GMOs & Antibiotic Resistance
The issue of antibiotic resistance stems from a wide variety of sources. From meat that came from over-treated livestock to excessive use of antibiotic soap and overmedication to genetic modification of crops, there are many contributing factors and a relatively limited understanding of exactly how they all interact with one another.
However, the question of whether a genetically modified organism can effectively transfer resistance is still up in the air. There is some evidence that horizontal gene transfer is possible between GMOs and microorganisms, but the extent is not yet well understood.
According to Dr. Bruce Chassy, Professor of Food Microbiology and Nutritional Sciences at the University of Illinois, the chances of such genes transferring from plants to bacteria is less than one in a trillion. If it happened, there would be one antibiotic-resistant microbe in a world full of antibiotic-resistant microbes. These microbes are all around us – from the bodily waste we produce daily to the ground we walk on.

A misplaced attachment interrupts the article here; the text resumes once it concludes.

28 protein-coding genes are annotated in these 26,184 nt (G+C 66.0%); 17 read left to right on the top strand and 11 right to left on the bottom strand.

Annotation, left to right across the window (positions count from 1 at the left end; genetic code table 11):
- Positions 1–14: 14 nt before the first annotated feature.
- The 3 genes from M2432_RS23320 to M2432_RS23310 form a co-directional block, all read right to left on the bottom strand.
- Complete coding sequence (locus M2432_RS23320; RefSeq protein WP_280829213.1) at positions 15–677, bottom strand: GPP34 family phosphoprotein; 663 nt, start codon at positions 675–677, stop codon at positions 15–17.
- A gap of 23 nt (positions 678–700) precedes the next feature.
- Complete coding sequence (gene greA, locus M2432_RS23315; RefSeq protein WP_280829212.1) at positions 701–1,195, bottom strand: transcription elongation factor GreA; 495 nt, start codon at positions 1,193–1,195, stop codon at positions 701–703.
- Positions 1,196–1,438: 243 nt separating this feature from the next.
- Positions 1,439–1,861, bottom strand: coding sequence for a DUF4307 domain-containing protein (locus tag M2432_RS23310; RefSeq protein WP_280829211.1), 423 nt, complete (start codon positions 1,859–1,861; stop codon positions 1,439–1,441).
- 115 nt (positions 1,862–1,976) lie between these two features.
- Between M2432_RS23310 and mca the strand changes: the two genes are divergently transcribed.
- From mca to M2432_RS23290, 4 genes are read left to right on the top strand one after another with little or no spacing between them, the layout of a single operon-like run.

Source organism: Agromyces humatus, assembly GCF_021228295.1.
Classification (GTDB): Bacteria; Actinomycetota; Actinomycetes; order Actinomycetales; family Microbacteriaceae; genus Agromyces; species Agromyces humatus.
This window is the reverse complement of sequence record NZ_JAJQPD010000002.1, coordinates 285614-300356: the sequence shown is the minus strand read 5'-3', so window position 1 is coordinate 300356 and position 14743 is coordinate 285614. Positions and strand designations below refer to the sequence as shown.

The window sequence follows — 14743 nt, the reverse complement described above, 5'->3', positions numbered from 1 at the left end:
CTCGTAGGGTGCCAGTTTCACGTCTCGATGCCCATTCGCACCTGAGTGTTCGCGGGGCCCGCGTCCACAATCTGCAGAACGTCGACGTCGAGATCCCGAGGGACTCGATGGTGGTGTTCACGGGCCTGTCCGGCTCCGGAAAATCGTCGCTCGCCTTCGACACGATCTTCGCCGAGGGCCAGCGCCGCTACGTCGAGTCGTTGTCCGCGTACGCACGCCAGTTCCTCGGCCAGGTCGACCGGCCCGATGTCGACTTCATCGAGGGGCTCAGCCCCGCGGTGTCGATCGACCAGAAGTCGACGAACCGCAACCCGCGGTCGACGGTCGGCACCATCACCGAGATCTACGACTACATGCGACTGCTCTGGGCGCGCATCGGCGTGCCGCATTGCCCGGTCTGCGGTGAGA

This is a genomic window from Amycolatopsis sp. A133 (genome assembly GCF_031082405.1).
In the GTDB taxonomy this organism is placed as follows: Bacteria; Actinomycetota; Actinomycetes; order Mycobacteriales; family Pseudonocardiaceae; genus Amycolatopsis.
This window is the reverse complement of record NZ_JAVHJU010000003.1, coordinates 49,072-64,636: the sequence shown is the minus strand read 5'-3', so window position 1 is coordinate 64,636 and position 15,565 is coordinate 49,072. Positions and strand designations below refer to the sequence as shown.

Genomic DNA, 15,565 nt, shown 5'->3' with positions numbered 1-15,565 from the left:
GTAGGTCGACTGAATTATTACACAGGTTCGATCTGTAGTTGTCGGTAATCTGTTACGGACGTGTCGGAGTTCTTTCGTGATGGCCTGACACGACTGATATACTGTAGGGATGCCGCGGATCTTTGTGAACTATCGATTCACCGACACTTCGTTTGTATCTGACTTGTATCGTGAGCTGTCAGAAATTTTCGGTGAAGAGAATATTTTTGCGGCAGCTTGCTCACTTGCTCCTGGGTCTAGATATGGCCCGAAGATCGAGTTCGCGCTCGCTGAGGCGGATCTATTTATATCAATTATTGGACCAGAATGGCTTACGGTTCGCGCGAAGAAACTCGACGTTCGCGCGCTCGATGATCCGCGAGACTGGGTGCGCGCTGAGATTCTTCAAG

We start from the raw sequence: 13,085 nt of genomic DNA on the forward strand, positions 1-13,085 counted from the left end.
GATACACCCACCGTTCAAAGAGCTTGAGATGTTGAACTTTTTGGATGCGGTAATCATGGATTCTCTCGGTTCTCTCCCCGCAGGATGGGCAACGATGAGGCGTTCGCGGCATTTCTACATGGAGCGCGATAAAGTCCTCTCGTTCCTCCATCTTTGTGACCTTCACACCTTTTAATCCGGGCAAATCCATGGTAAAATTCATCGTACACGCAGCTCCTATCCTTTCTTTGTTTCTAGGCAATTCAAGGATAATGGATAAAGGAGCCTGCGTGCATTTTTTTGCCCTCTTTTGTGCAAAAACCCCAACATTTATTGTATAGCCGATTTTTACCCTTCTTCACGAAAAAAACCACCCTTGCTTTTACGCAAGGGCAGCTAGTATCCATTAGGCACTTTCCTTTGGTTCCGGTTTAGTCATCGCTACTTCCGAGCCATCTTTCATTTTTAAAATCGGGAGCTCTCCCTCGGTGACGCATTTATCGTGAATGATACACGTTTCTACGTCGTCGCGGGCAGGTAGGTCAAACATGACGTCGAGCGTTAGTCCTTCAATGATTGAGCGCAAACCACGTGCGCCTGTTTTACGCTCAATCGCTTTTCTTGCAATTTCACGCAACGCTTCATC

However, if it does happen, even if only under particular conditions, it could be hazardous in the overall context of bacteria developing immunity to standard antibiotics.
The new methods do not use antibiotics in any form. In GMOs’ early history, antibiotic-resistant genes were used in the modification process, but not antibiotics themselves.
The genes used were not the genes for resistance to antibiotics used to treat human illnesses but were resistance genes common in the environment. All vegetables, specs of soil, etc., have bacteria with these resistance genes, and they are commonly found in the human gut.
Antibiotics have never been used in biotech crops.
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GMOs vs. Organic
Organic food is ostensibly GMO-free. If a food claims organic, it suggests that it doesn’t have altered genes, though it probably still was a product of cross-breeding or other older genetic modification techniques.
It is effectively a statement that the product in question is natural. However, you should be careful about taking organic labeling at face value.